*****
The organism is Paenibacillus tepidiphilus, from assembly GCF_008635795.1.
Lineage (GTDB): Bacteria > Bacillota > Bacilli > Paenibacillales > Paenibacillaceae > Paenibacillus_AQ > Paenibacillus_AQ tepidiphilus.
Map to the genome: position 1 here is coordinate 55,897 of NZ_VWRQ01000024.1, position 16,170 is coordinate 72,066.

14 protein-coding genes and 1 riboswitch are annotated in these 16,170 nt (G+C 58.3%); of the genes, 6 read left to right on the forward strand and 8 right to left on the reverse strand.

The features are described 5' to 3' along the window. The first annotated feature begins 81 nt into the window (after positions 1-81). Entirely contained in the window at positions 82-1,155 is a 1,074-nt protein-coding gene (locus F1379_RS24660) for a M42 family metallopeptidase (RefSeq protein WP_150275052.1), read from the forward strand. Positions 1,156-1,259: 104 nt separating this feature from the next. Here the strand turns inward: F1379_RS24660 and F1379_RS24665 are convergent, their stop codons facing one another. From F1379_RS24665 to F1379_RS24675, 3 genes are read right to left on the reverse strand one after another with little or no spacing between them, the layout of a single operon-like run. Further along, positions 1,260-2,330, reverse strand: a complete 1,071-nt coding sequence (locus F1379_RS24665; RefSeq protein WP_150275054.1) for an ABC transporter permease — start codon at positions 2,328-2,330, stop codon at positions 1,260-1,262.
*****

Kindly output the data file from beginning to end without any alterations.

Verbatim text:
The organism is Paenibacillus tepidiphilus, from assembly GCF_008635795.1.
Lineage (GTDB): Bacteria > Bacillota > Bacilli > Paenibacillales > Paenibacillaceae > Paenibacillus_AQ > Paenibacillus_AQ tepidiphilus.
Map to the genome: position 1 here is coordinate 55,897 of NZ_VWRQ01000024.1, position 16,170 is coordinate 72,066.

14 protein-coding genes and 1 riboswitch are annotated in these 16,170 nt (G+C 58.3%); of the genes, 6 read left to right on the forward strand and 8 right to left on the reverse strand.

The features are described 5' to 3' along the window. The first annotated feature begins 81 nt into the window (after positions 1-81). Entirely contained in the window at positions 82-1,155 is a 1,074-nt protein-coding gene (locus F1379_RS24660) for a M42 family metallopeptidase (RefSeq protein WP_150275052.1), read from the forward strand. Positions 1,156-1,259: 104 nt separating this feature from the next. Here the strand turns inward: F1379_RS24660 and F1379_RS24665 are convergent, their stop codons facing one another. From F1379_RS24665 to F1379_RS24675, 3 genes are read right to left on the reverse strand one after another with little or no spacing between them, the layout of a single operon-like run. Further along, positions 1,260-2,330, reverse strand: a complete 1,071-nt coding sequence (locus F1379_RS24665; RefSeq protein WP_150275054.1) for an ABC transporter permease — start codon at positions 2,328-2,330, stop codon at positions 1,260-1,262.